High school seniors are continuing to use marijuana at high rates, at the same time that the perception of risk has dropped precipitously, officials said in releasing the annual Monitoring the Future study on December 19.

“We are increasingly concerned that regular or daily use of marijuana is robbing many young people of their potential to achieve and excel in school or other aspects of life,” said National Institute of Drug Abuse (NIDA) Director Nora D. Volkow, M.D. “THC, a key ingredient in marijuana, alters the ability of the hippocampus (a brain area related to learning and memory) to communicate effectively with other brain regions. In addition, we know from recent research that marijuana use that begins during adolescence can lower IQ and impair other measures of mental function into adulthood.”

The worst sign from this year’s survey is the perception of risk, which is at an all-time low for marijuana. Young people think marijuana is safe in part because of the increasing acceptance by politicians of medical marijuana and marijuana legalization, said Volkow. If that trend continues, increased use would continue as well, she said.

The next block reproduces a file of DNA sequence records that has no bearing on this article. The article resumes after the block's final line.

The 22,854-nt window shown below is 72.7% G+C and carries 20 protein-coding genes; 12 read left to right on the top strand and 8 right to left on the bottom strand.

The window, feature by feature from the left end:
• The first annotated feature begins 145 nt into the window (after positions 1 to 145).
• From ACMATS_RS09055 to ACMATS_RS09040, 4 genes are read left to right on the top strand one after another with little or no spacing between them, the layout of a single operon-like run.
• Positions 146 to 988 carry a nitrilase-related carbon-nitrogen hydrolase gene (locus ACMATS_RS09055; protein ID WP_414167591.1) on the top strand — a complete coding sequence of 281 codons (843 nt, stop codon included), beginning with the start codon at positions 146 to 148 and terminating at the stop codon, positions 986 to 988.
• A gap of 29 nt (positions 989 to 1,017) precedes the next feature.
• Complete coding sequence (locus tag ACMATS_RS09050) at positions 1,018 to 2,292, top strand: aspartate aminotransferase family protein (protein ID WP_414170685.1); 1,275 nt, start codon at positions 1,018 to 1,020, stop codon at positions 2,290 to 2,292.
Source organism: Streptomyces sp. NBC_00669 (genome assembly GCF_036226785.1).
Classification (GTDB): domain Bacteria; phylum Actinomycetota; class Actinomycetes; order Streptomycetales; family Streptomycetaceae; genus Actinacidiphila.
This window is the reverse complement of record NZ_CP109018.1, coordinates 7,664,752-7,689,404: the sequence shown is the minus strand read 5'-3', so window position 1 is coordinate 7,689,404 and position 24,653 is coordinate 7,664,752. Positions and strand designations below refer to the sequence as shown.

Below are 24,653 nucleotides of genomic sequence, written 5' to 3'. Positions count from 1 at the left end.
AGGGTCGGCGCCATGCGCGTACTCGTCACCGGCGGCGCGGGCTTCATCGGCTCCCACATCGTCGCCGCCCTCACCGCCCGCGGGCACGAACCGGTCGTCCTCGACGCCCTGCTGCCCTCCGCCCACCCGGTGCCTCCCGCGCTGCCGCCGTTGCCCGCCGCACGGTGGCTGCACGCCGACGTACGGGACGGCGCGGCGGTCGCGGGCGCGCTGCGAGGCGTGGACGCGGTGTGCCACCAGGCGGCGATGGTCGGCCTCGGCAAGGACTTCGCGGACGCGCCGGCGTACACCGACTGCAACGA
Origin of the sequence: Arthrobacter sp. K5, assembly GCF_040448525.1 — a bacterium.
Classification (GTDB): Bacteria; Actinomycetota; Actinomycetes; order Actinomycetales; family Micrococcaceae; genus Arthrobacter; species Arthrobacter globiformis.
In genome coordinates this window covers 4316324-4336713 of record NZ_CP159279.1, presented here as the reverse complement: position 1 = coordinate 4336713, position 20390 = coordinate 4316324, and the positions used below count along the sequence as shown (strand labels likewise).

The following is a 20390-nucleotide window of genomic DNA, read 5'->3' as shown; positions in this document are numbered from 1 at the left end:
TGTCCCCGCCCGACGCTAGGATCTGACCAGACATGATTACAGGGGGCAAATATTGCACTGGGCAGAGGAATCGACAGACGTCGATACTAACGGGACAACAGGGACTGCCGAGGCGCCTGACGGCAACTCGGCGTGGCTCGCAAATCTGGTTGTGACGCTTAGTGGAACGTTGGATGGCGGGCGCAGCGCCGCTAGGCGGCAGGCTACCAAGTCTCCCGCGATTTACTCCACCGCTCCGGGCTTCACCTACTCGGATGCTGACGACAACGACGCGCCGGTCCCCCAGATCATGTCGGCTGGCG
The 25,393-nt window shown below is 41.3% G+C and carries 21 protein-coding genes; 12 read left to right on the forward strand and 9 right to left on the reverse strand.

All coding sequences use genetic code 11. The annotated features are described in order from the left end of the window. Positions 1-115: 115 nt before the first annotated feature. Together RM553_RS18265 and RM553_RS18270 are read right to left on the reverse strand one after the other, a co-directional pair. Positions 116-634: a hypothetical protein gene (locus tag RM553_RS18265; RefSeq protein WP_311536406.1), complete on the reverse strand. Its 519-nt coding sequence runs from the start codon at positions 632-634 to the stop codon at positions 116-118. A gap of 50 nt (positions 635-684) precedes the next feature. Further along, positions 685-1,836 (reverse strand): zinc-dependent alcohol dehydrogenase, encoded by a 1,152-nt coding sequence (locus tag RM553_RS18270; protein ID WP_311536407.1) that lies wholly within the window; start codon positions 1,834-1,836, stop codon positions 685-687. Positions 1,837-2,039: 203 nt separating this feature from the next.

Although marijuana use leveled off this year after four years of steadily rising, daily marijuana use — the most dangerous — is increasing, with 6.5 percent of high school seniors smoking marijuana daily in the last month. “The consequences of that — including dependence, brain damage and the effects on IQ — are a concern,” said Lloyd Johnston, Ph.D., distinguished senior research scientist at the Institute for Social Research at the University of Michigan. Johnston leads the survey research for NIDA.

Nearly 23 percent of 12th graders smoked marijuana in the month prior to being surveyed, and 36 percent said they smoked it within the previous year. For 10th graders, 3.5 percent smoked marijuana daily, with 17 percent reporting past-month use and 28 percent reporting use in the past year. Only 1.1 percent of eighth graders reported daily use, and 6.5 percent past-month use. More than 11 percent of eighth graders said they used marijuana in the past year.